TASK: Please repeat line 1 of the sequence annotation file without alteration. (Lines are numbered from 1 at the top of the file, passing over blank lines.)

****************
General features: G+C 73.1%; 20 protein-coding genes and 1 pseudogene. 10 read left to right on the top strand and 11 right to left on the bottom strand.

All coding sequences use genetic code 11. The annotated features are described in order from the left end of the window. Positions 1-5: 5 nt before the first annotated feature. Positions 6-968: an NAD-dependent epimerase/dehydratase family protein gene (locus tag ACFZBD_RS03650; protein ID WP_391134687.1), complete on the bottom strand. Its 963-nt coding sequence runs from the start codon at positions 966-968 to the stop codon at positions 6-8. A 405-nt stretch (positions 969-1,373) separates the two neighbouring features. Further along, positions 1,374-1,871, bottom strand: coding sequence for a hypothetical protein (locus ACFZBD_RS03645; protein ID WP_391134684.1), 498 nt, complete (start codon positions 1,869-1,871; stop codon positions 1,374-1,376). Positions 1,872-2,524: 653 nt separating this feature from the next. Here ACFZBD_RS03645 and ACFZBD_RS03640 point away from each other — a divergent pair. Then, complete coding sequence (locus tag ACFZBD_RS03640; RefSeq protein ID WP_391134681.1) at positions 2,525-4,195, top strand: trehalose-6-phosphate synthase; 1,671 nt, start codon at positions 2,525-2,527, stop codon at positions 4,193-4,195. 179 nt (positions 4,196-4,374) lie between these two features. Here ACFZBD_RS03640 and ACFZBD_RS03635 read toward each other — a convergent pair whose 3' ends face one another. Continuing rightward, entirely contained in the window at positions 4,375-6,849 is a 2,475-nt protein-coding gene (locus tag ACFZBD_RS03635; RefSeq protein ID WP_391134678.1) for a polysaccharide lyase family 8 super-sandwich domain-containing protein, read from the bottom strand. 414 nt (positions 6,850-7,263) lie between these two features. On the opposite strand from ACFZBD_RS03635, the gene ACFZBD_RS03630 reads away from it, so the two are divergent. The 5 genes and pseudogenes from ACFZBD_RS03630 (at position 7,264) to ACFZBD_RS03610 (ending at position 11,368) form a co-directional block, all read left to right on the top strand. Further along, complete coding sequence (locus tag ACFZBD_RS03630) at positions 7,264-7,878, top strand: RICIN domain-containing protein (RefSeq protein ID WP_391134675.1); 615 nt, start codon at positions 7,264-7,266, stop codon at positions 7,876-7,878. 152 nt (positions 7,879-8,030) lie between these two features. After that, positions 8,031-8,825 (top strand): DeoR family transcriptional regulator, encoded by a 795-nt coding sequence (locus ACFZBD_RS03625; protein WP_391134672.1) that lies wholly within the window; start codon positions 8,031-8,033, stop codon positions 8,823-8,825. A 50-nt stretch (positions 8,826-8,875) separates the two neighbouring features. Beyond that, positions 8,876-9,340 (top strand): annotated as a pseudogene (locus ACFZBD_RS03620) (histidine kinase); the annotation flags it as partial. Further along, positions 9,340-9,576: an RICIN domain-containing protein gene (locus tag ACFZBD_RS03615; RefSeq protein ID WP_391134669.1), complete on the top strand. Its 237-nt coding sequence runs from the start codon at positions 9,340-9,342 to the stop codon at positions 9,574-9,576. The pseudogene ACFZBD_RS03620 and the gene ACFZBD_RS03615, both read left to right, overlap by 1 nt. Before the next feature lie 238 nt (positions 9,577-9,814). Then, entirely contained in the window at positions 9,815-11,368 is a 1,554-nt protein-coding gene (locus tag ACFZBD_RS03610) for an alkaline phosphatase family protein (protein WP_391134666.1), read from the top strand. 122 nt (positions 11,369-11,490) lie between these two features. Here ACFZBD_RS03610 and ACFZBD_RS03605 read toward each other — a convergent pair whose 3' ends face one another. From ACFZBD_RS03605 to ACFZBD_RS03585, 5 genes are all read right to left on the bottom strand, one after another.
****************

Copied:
General features: G+C 73.1%; 20 protein-coding genes and 1 pseudogene. 10 read left to right on the top strand and 11 right to left on the bottom strand.